Tuesday, July 17, 2007

He calls it his "tiny chef."

Ratatouille takes place in the restaurant of a famous, deceased chef known for both his culinary innovations and his emphasis on accessiblity, with his motto "Anyone can cook!" In the chef's absence, small-minded vulture capitalists have co-opted his likeness and ideology for maximum profit, churning out cheap, microwavable bastardizations of his work. I found myself thinking about Walt Disney's legacy during Ratatouille, similarly commodified and cheapened over recent years (not that the guy was a saint, but that's beside the point). Disney's saving grace has been their relationship with Pixar, a company with a deep, prodigious grasp of both animation and storytelling that seems dedicated to preserving everything that fodder like Brother Bear Goes Bananas aims to destroy. This is a company that can understand the story of an ambitious little rat who surreptitiously assumes the role of an interspecies cultural attache; Ratatouille's makers know what it's like to be the little guy, armed only with impeccable taste.

The rat in question is Remy (Patton Oswalt), who spends his days with his extended family picking through compost piles. While his father Django (Brian Dennehy) and his brother Emile (Peter Sohn) are content scarfing down junk for sustenance, Remy regards food as an art form. Inspired by the imaginary apperance of his hero, the late chef Gusteau (Brad Garrett), Remy finds himself hiding in Gusteau's restaurant, now struggling to stay afloat thanks to a vicious review by critic Anton Ego (Peter O'Toole). After a series of wacky misunderstandings (I love writing that), Remy is secretly puppeting a clumsy garbage boy named Linguini (Lou Romano). But the plot isn't the main thing - like Bird's other features, Ratatouille is unusual for a cartoon in that it is decidedly character driven. A film that is largely about taste, Ratatouille is as much about personal moments - the delightful visualization of the emotional experience of eating is a high point - as it is about kiddie-film noise. One of the most impressive things about Pixar is its willingness to go small - even an superhero movie like Bird's The Incredibles is at heart a character study. It's refreshing to find a studio that has that sort of faith in pure story, and in the intelligence of its audience.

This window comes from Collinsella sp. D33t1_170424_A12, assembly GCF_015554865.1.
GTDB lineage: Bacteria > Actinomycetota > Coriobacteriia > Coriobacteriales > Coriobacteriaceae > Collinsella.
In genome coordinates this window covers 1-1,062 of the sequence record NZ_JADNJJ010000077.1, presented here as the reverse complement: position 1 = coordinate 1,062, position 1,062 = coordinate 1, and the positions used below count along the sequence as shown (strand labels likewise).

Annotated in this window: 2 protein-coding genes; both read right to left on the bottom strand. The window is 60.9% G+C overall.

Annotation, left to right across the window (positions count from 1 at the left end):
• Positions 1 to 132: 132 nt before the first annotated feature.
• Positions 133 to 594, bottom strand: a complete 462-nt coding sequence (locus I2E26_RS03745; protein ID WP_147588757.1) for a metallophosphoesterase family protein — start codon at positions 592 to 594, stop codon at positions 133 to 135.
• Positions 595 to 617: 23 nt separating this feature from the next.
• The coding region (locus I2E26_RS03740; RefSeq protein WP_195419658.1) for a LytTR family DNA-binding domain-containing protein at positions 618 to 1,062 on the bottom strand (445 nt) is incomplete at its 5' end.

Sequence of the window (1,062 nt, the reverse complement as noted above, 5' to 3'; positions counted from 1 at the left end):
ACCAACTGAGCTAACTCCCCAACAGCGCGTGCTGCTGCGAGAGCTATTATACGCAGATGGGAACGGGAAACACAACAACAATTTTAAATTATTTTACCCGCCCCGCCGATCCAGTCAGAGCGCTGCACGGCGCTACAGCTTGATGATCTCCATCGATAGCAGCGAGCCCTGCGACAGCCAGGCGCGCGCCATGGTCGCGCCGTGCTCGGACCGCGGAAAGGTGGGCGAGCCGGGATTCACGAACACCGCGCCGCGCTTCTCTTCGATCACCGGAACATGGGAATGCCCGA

This sense of intimacy extends to the design of the film. Movies set in France usually rely heavily on repeated shots of the Eiffel Tower, the Louvre, and baguettes; while Ratatouille's Paris is a digital simulacrum, it somehow evokes the real thing better than many films shot in Paris (certainly better than the suprisingly poor Paris, je t'aime). By giving us a rat's-eye view of the city, Bird and the animators capture a detailed, subjective version of Paris that becomes as tangible as Venice in Don't Look Now. One gets a real sense of the city's cultural history, which gives the lighthearted film an unexpected emotional resonance - Ratatouille is a celebration of taste, not just for food but for any form of creative expression (or appreciation; rarely has a film so loved its audience). Thankfully, Pixar's taste is impeccable, and they spare us poorly cast superstar voices, continuing to cast in delightfully unxpected ways (standouts here are Oswalt, Janeane Garofalo as a fierce sous chef, and O'Toole relishing every quintessentially British putdown). No already-dated pop cultural references, smarmy innuendo or Smash Mouth either; the humor here is smart and understated. And best of all, Ratatouille never condescends to its largely young audience, assuming, as the best children's movies do, that kids are capable of getting the joke.

Ratatouille is a fun, sweet movie, and yet I also found it weirdly inspiring. Its simple, wonderful message - that a life devoted to sharing one's appreciation of culture can help make the world a better place - encouraged me deeply on a particularly discouraging day. It's a great message for kids, urging them gently to chase their passions, and it's delivered with a perfect light touch. The ending of the film reminds of Pixar's assumption of creative control at Disney, the little guy now in control of the giant machine. If Ratatouille is any indication, they're just the right people to restore the Magic Kingdom to its former glory. Mouse, meet rat.


Dr. Criddle said...

I just saw this this evening, and I agree 100%. Pixar and Brad Bird's films represent the pinnacle of contemporary American animation because of their storytelling, aethetic detail, but moreso their emotional resonance. The rest of the field is a seeming wasteland of flatulent ogres and smart-assed penguins, but Pixar films are very human stories that just happen to be played out by rats, toys, superheroes and fish.

Steve C. said...

Exactly right, Monsieur Bemis -- leave it to the marvelous fellas at Pixar to smuggle a film about the value in and importance of art and culture under the veneer of kiddie entertainment.

Andy Whiteley said...

Hi, the image URL has changed slightly to http://www.andywhiteley.com/blog/image-files/2007/ratatouille-poster-large.jpg

Andrew Bemis said...

Thanks very much...I think I'll change it to a saved image. I'm slow to learning internet etiquette and I've been meaning to correct the logs anyway.